• Big Picture
    • Micro Study and Field Report 
  • 'B Week' - Even Numbered Weeks 
    • Class Connect Forum
    • Psychology in Action
    • Exam
  • Every week (except for the introduction in Week 01)
    • Reading within the Revel Text
    • Enrichment Activity

When Will It Be Alright to Use Artificial Intelligence (AI)?

AI (such as ChatGPT) will be permitted

  •     When you are using AI to brainstorm creative ideas you might want to use or explore for an assignment  
  •     To check your written work for grammatical errors and other writing problems

AI can be risky as a learning tool

  •     Because AI sources can give INCORRECT information.
      • If you are asking for information from AI rather than asking for creative suggestions, you could be receiving INCORRECT information of which you would not be aware. 
      • It is easy to filter through ideas you like and ideas you do not. It is NOT easy to filter through correct and incorrect information when you are learning something new in a class.

AI will NOT be permitted.

  •     As a resource to create all or part of the text in your written assignment
  •     As any part of a submission when it has not been made unclear that AI was used 

Avoid plagiarism

  •  If you used AI during the process of generating ideas, editing your written work, or another use, YOU MUST ADD A COMMENT AT THE BOTTOM OF YOUR SUBMISSION indicating HOW you used AI.
    • You could state for instance:
      • “I used ChatGPT to give me some ideas about things I could focus on for my Self-Study. I asked: What would be a good topic for a self-study that included independent and dependent variables? I got three good ideas and chose the one I could finish in a week.”
  • Text generated by AI sources which has been submitted as if it were your work will be graded at zero points, since this would be considered plagiarism.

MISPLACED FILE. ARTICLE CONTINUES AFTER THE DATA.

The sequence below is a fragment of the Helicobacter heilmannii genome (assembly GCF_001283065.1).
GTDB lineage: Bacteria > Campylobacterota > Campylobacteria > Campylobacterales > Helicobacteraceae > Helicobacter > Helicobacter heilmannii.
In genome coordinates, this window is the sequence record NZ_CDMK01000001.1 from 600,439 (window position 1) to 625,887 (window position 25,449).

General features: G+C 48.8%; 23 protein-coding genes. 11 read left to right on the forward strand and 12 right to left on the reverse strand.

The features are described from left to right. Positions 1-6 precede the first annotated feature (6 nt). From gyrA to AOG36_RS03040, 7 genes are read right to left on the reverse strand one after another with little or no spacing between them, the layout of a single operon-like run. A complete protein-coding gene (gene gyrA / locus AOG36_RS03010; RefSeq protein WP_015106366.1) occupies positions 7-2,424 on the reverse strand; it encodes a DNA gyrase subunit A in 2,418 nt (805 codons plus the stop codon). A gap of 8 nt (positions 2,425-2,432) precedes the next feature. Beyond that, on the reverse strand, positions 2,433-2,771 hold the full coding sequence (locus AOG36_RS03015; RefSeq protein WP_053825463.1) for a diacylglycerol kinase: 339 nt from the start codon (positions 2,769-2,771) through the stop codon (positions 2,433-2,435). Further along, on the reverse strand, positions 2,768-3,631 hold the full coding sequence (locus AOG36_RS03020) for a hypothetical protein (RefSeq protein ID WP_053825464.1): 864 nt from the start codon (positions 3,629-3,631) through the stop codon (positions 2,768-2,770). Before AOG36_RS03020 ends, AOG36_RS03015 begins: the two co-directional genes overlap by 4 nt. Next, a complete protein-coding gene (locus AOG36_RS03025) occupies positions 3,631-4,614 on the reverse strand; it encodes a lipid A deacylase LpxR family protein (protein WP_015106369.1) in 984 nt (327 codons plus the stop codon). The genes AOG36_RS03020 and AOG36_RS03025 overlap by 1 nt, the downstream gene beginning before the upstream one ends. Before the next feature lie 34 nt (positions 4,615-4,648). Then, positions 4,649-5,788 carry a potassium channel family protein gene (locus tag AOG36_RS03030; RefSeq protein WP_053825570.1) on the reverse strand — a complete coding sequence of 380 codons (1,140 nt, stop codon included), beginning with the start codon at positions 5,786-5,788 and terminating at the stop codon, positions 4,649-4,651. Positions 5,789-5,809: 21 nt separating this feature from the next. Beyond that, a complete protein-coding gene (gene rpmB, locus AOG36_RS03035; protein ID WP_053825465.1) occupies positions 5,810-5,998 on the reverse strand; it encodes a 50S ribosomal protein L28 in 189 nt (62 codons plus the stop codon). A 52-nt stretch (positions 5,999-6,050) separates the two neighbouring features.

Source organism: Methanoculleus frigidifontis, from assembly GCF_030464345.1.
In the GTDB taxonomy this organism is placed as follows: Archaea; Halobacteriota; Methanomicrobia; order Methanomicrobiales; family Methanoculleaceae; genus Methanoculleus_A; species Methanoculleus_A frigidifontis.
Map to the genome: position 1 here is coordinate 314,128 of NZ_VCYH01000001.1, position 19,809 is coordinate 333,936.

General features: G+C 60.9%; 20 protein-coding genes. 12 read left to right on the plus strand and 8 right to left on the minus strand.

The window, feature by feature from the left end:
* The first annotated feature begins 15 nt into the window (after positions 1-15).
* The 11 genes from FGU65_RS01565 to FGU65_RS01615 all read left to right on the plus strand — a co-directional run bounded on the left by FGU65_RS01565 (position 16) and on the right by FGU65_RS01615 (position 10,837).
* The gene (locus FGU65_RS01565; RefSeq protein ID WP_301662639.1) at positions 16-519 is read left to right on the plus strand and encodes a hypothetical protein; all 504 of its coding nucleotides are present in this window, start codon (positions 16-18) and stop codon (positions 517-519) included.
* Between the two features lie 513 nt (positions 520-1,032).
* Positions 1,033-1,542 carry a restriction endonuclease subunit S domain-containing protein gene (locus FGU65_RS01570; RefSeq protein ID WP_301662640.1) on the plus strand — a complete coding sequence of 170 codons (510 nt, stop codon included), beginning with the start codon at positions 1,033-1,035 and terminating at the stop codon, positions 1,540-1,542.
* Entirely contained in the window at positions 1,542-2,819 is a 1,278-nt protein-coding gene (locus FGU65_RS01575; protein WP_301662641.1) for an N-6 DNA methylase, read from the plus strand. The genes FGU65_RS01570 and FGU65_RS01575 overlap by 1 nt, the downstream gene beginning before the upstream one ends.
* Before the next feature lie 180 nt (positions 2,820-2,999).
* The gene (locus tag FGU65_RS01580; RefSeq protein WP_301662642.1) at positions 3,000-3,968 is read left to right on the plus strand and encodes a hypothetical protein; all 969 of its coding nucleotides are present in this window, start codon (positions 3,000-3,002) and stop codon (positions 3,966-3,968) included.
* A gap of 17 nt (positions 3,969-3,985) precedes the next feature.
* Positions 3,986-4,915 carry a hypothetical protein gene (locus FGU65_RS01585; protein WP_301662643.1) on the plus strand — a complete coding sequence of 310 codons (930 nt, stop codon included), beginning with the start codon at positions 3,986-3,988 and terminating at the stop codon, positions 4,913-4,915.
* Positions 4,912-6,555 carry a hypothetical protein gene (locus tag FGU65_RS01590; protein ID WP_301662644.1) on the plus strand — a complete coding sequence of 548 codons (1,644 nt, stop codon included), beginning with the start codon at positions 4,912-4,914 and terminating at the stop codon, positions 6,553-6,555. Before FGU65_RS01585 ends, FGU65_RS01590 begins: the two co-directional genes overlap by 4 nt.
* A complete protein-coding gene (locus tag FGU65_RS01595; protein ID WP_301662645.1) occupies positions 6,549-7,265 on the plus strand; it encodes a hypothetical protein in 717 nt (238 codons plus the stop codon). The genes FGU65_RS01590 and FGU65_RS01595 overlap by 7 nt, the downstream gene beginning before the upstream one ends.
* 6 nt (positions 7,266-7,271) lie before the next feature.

How Much Time Will this Course Require Each Week?

It is anticipated that you will spend 9 to 12 hours each week on the course. Time has been allotted in this estimate to allow for interacting with classmates, using the embedded Revel learning resources (in Course Materials), participating in various activities including micro-studies, short activities with posts attached, studying for Exams, and more. 

Note: This 3-credit course has been designed to have weekly deadlines. The course does not use a work-at-your-own-pace format.

What Will Be the Grading Scale?

























Students may check their total number of points for all assignments and quizzes at any time using the "Grades" link on the course toolbar.

What About Late Work?

Assignments are due on the date listed in the course schedule. If for some extraordinary reason you cannot turn your work in on time, you must ask your instructor for an extension. Extensions are rare. Back up your work multiple times and resist the urge to procrastinate. Computer issues, church, and family-related commitments, and other common life events are not reasons for extensions.

What Are the University Academic Policies?


Intentional plagiarism is the deliberate act of representing the words, ideas, or data of another as one’s own without providing proper attribution to the original author through quotation, reference, or footnote. Plagiarism is probably the most well-known element of academic dishonesty.

Inadvertent Plagiarism

Inadvertent plagiarism involves the inappropriate, but non-deliberate, use of another’s words, ideas, or data without proper attribution. Although not a violation of the Honor Code, it is a form of academic misconduct for which an instructor can impose appropriate academic sanctions.

This can also include self-plagiarism which occurs when one uses work previously done for the class or another class and uses it again for credit. 

Fabrication (or Falsification)

When a student invents or distorts the origin or content of information. Examples include:

  • Citing a source that does not exist.
  • Citing information from a source that is not included in the source for which credit is given.